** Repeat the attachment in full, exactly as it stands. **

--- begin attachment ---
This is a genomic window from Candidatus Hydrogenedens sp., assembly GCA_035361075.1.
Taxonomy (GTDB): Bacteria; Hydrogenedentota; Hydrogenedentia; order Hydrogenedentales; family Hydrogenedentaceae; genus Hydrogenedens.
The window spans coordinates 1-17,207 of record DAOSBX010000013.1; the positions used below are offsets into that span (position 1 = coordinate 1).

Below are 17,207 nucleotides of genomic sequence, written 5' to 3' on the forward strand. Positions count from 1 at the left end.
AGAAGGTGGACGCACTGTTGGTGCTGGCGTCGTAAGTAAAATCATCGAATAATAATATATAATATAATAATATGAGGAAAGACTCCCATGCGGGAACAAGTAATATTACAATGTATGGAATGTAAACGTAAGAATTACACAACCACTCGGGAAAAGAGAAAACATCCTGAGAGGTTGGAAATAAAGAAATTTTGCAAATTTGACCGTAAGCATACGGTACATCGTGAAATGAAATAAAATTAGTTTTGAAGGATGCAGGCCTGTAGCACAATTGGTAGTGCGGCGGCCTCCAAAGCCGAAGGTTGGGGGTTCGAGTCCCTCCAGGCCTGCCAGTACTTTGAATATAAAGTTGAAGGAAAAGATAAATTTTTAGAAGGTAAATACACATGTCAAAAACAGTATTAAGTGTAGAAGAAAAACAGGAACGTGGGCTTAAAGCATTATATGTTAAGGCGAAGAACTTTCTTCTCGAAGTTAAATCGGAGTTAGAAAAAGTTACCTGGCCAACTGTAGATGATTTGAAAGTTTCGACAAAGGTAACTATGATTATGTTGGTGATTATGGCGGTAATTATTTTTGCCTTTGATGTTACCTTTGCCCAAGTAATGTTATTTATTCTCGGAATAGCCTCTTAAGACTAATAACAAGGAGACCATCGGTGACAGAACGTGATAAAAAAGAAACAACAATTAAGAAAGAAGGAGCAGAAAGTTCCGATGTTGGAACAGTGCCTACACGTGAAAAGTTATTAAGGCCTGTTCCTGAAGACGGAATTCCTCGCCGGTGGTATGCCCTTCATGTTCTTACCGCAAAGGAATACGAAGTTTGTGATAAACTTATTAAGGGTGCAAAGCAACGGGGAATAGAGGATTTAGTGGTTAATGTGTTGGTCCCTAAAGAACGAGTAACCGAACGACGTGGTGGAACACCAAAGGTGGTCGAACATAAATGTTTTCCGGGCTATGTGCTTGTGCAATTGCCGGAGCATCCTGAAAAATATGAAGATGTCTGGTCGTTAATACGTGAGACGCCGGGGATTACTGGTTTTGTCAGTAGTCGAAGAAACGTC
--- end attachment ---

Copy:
This is a genomic window from Candidatus Hydrogenedens sp., assembly GCA_035361075.1.
Taxonomy (GTDB): Bacteria; Hydrogenedentota; Hydrogenedentia; order Hydrogenedentales; family Hydrogenedentaceae; genus Hydrogenedens.
The window spans coordinates 1-17,207 of record DAOSBX010000013.1; the positions used below are offsets into that span (position 1 = coordinate 1).

Below are 17,207 nucleotides of genomic sequence, written 5' to 3' on the forward strand. Positions count from 1 at the left end.
AGAAGGTGGACGCACTGTTGGTGCTGGCGTCGTAAGTAAAATCATCGAATAATAATATATAATATAATAATATGAGGAAAGACTCCCATGCGGGAACAAGTAATATTACAATGTATGGAATGTAAACGTAAGAATTACACAACCACTCGGGAAAAGAGAAAACATCCTGAGAGGTTGGAAATAAAGAAATTTTGCAAATTTGACCGTAAGCATACGGTACATCGTGAAATGAAATAAAATTAGTTTTGAAGGATGCAGGCCTGTAGCACAATTGGTAGTGCGGCGGCCTCCAAAGCCGAAGGTTGGGGGTTCGAGTCCCTCCAGGCCTGCCAGTACTTTGAATATAAAGTTGAAGGAAAAGATAAATTTTTAGAAGGTAAATACACATGTCAAAAACAGTATTAAGTGTAGAAGAAAAACAGGAACGTGGGCTTAAAGCATTATATGTTAAGGCGAAGAACTTTCTTCTCGAAGTTAAATCGGAGTTAGAAAAAGTTACCTGGCCAACTGTAGATGATTTGAAAGTTTCGACAAAGGTAACTATGATTATGTTGGTGATTATGGCGGTAATTATTTTTGCCTTTGATGTTACCTTTGCCCAAGTAATGTTATTTATTCTCGGAATAGCCTCTTAAGACTAATAACAAGGAGACCATCGGTGACAGAACGTGATAAAAAAGAAACAACAATTAAGAAAGAAGGAGCAGAAAGTTCCGATGTTGGAACAGTGCCTACACGTGAAAAGTTATTAAGGCCTGTTCCTGAAGACGGAATTCCTCGCCGGTGGTATGCCCTTCATGTTCTTACCGCAAAGGAATACGAAGTTTGTGATAAACTTATTAAGGGTGCAAAGCAACGGGGAATAGAGGATTTAGTGGTTAATGTGTTGGTCCCTAAAGAACGAGTAACCGAACGACGTGGTGGAACACCAAAGGTGGTCGAACATAAATGTTTTCCGGGCTATGTGCTTGTGCAATTGCCGGAGCATCCTGAAAAATATGAAGATGTCTGGTCGTTAATACGTGAGACGCCGGGGATTACTGGTTTTGTCAGTAGTCGAAGAAACGTC